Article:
Insect threatens crops
Farming in several nations is under threat from a type of crop-damaging insect that has munched its way from the Americas, the UN Food and Agriculture Organization (FAO) said yesterday, as global experts commence a three-day meeting to discuss ways to limit the damage. Fall armyworms are native to the Americas, but they have been moving eastward since 2016, sweeping across Africa, where they caused US$1 billion to US$3 billion in damage, before arriving in Asia. The flying insects arrived in India in July last year and have since spread to Sri Lanka, Bangladesh, Myanmar, Thailand and China’s Yunnan Province, the FAO said. They feed mostly on maize, for which China is the world’s second-largest producer, and can feed on several species of crops, including rice and sugarcane. An FAO meeting is taking place in Bangkok until tomorrow, with officials and experts discussing ways to limit armyworm infestations. The FAO said it is working with local authorities and training farmers to manage the pests by crushing egg masses and using biopesticides.
Trade talks to resume
US Trade Representative Robert Lighthizer and US Secretary of the Treasury Steven Mnuchin are to return to Beijing next week, as the US and China inch toward resolving their trade dispute, a senior US official said on Tuesday. The renewed diplomacy is a sign of progress after several weeks in which momentum toward a resolution appeared to have slowed. Vice Premier Liu He (劉鶴) is to return to Washington the following week, the Wall Street Journal reported, adding that officials said talks were in their final stages.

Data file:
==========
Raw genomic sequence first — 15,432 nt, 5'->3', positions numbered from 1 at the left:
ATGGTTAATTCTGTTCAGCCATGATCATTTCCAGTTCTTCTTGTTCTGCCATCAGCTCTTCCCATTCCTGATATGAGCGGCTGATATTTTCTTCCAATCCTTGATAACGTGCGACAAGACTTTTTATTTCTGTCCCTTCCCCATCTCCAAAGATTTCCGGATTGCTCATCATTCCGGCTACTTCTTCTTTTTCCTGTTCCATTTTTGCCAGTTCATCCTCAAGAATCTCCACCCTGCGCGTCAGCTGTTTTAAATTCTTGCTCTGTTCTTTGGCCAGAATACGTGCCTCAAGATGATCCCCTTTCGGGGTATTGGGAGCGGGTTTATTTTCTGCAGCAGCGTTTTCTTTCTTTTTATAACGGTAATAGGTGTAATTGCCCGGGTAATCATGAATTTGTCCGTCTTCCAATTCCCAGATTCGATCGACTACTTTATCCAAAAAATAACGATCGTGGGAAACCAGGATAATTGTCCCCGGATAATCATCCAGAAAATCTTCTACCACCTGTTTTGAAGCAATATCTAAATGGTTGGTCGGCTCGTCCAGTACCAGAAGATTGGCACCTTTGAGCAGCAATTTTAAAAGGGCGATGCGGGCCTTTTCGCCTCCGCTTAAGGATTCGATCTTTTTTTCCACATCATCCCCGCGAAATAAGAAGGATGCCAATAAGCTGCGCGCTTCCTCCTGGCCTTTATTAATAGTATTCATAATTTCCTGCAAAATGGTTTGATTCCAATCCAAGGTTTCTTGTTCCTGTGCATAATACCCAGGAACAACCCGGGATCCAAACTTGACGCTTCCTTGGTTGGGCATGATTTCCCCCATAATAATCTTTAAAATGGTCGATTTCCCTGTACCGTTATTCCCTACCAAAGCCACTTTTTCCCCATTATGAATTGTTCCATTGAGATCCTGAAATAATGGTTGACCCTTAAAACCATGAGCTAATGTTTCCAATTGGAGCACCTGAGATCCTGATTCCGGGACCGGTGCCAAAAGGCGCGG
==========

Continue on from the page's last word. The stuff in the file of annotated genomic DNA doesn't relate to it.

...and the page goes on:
Cloned dogs to save time
Scientists in Yunnan Province have cloned what they called the “Sherlock Holmes of police dogs” in a program they hope would help cut training times and costs for police dogs, state media reported yesterday. The dog, named Kunxun (昆勳), was cloned from a police sniffer dog by the Beijing-based Sinogene Biotechnology Co and the Yunnan Agricultural University, with support from the Ministry of Public Security, the Global Times reported. Sinogene is hoping to make it possible to achieve “volume production” of cloned police dogs to significantly reduce training times, deputy general manager Zhao Jianping (趙建平) said. Kunxun, now three months old, is to undergo extensive training in drug detection, crowd control and searching for evidence, and would become a full-fledged police dog at about 10 months old, the China Daily said. Training usually takes about five years and costs as much as 500,000 yuan (US$74,622), with no guarantee of success, the paper said, citing an animal expert at the university.
Karadzic faces final ruling
UN appeals judges yesterday were to hand down a final verdict in the case of former Bosnian Serb leader Radovan Karadzic, a key figure in the Balkan wars who is serving a 40-year prison sentence for genocide. Karadzic, 73, was convicted in 2016 for the July 1995 Srebrenica massacre of more than 8,000 Muslim men and boys by Bosnian Serb forces. He was also found guilty of leading a campaign of ethnic cleansing that drove Croats and Muslims out of Serb-claimed areas of Bosnia. Prosecutors are seeking a life sentence and a second genocide conviction for his alleged role in a policy of targeting non-Serbs in the early years of the war, while Karadzic is appealing against his conviction and wants a retrial.